Diana Baldon on Rainer Ganahl, March 2002
DB: Your latest show at Baumgartner Gallery, NY entitled Money & Dreams brings together one of Austrias prime raw materials the psychoanalytical notion of repression and the advent of the Euro. How did it originate?
RG: I tried to extend my curiosity from the issue of living out of a native country to my subjective I mediated by dreams. An oniric currency collateralized with love, joy, sex, desire, gossip, paranoia, fear and a good portion of disgust nurtured by international politics. With the event of the Euro as a new monetary instrument for a nascent European unity, the Schilling has ceased its career as Austrian official currency. Millions of 50 ATS banknotes have disappeared and with them Sigmund Freuds portrait. Like the majority of Austrians, I was never aware of his presence but because of Freuds importance for dream analysis, I converted my vivid dream-activity into an artwork transcribed and publicly disseminated for seven months. Taking a break from my other projects like the Reading Karl Marx seminars or interviews with holocaust victims, it didn't take long to understand that my dreams reveal a private world equally shaped by politics.
D: I was confused but also fascinated by your dream transcriptions. Your free descriptive style also distinguishes exhibitions like Basic Belgian at Saint Lukas Gallery in Brussels (2001). Why did you choose casual interviews and photographs of local monuments to depict the complexity of Belgian social fabric?
R: I didn't intend to address local monuments. I was invited to play with Belgiums linguistic complexities for which interviews were the ideal medium. But once I listened to peoples stories, I found out that they had a conflict relationship with these monuments. Most expressed a remarkable distance from the Atomium as well as for the European union and its institution. A visit to the Atomium confirmed this disinterest. This desolate place lying in abandonment for 50 years seemed to signify a nostalgic unity of imperial and colonial Belgium before it fell apart.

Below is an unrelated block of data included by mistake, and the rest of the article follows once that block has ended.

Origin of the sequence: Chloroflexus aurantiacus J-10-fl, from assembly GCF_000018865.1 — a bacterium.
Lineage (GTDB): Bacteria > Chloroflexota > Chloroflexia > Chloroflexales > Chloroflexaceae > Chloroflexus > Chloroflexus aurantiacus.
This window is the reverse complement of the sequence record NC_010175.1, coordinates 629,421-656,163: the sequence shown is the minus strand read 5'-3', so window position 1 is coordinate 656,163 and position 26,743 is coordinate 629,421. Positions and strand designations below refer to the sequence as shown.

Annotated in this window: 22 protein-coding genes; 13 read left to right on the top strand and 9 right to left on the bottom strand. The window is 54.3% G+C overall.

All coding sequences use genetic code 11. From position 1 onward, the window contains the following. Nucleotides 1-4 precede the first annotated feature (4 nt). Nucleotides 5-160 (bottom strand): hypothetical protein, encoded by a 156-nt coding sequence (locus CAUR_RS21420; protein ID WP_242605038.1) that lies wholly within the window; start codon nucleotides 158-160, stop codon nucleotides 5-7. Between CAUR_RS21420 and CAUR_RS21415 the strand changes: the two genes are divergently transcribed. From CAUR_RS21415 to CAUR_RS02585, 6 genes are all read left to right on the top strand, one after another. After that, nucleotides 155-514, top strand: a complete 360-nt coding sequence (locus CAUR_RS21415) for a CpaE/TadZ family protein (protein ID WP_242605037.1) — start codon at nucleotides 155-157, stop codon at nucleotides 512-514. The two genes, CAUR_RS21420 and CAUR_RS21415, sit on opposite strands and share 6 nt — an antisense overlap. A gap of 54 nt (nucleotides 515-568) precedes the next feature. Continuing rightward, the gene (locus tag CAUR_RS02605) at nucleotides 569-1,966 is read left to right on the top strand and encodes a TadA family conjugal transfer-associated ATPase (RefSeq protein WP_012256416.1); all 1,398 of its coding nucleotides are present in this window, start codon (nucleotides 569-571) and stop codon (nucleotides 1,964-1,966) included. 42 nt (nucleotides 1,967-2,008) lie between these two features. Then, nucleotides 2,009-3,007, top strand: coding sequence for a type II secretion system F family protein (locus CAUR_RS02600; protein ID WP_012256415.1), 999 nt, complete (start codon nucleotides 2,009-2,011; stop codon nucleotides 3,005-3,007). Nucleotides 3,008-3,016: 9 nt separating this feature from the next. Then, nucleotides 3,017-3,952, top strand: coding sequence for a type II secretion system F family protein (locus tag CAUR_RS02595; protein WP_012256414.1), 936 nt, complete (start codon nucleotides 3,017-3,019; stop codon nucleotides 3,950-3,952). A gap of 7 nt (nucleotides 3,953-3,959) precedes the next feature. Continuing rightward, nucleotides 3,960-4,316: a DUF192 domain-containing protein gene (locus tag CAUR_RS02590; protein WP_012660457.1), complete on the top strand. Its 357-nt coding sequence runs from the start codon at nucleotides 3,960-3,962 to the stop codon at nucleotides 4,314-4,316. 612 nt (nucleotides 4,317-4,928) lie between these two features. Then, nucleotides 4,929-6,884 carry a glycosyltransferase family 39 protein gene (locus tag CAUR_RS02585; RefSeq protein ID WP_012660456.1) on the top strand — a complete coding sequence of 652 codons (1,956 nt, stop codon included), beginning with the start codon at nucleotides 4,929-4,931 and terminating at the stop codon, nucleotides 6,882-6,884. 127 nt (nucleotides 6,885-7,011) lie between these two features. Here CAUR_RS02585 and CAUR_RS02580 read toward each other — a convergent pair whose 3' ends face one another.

D: A previous European conquest was the mid-19th century alphabêtise system where reading became as important as speaking. Reading fertilizes your practice, its the constitutional element of your seminars. Apart from discussing cultural politics, globalization, nationalism and tourism, is learning also a topic?
R: I hated school because, in the repressive educational system I grew up with, I never had good teachers. It was some sort of anti-authoritarian counter-knowledge that sustained me: Adorno, Horkheimer, Marx, Freud, Proust, Rilke, Kafka, Wittgenstein, and the unpredictable schooling of hitch-hiking throughout Europe as a freak. My interest in educational politics reflects my ideological positioning and my provenience. Access to information is crucial for the mutual understanding of people. By systematically excluding a group or a class of people from education, health systems, financial networks, social acceptance and self-representation, society endangers itself. Globalization is nothing but a catchphrase for a demographic, social and cultural reality that is dominating almost every aspect of industrialized societies. Reading with a group of interested people allows me to be in contact with people and exchange views.
D: How did the seminars start?
R: I was in Japan for a show in a museum with my Basic Japanese (1993). I had all my books with me, decided to use them in the cafeteria and came up with this title: A Portable, Not So Important Imported Library, Or How To Reinvent The Coffee Table: 25 Books For Instant Use. I decided to read on Saturdays, and was then asked to repeat the same event in Russia where I gave books as a present. It has continued since then.
D: What are the conditions of participation?
R: There are no conditions. Perhaps the only condition is peoples interest.
D: I find there is a correspondence between your artistic practice and vampire stories as they are both modeled around individuals subjective expressions. Sinister figures like Dracula and Lacan seduce through an arcane power of language that passes beyond understanding and geographic boundaries. Is a similar transnational self-expression fundamental for your work?
R: Transnational self-expressionism is an interesting way of describing me but I am not sure whether this is what I am looking for. Languages interested me since I was child. I started to learn on my own in order to escape from a narrow mono-lingual and mono-spiritual world. My kind of linguistic escapism was encouraged by border crossing, something that wasn't so exceptional in a part of Western Austria where three national borders were almost within walking distance. Today, it is more the breaking away from nationalism which I consider important for peaceful co-existence.
D: Apart from your personal response to the EU coronation, is your intention ultimately to portray culture going into psychoanalysis?
R: Psycho- and schizo-analysis are always healthy and part of our general culture be it now in form of hysterical TV-shows, expensive tête-à-tête or in the form of interviews, dreams reports or self-reflexivity. I love it.